California’s cap-&-trade program will — after a long, spirited confrontation between the state’s regulatory agencies and industry lobbyists — now cover companies that sell fuel to consumers.
The new rules went into effect on the first day of the new year — meaning that fuel retailers will now be forced to either switch to lower-carbon fuels or to purchase permits for the carbon emissions that they are responsible for.
Unsurprisingly, this move has been referred to by industry groups and representatives as a “hidden gas tax.” While there’s some truth to this, the move has pretty broad support — and, for that matter, shouldn’t impact consumer prices much.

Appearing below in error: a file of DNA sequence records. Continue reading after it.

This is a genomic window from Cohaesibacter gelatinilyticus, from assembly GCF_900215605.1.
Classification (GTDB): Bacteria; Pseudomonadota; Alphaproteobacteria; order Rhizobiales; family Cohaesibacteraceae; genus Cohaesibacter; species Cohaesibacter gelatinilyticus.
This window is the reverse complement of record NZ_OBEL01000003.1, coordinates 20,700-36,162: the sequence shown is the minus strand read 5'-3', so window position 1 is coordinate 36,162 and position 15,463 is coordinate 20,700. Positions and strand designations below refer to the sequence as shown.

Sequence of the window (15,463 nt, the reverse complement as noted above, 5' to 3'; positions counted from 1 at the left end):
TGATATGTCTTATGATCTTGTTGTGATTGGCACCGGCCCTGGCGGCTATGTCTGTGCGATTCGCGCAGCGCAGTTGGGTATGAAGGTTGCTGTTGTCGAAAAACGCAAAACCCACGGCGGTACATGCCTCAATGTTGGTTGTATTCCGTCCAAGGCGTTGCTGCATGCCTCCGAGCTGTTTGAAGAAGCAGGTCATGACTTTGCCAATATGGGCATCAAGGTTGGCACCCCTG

And considering the difficult “problem” that such legislation is intended to address (climate change), if anything, the legislation is rather tame. If we’re being honest, it’s still nowhere near enough to really dent carbon emissions in the state. But it’s a start.
The industry groups mentioned before have been reporting, though, that gas prices in the state could rise by as much as $0.76 per gallon. The recent plunge in oil and gas prices mitigates any extra cost at the tank. Eventually, though, gas and oil prices will begin climbing again, and then this will have more effect.
For the time being, this recent move is unlikely to stir any significant public opposition — and can potentially do some good, helping to reduce the state’s emission somewhat over the next few years.
Image Credit: California Flag via Flickr CC
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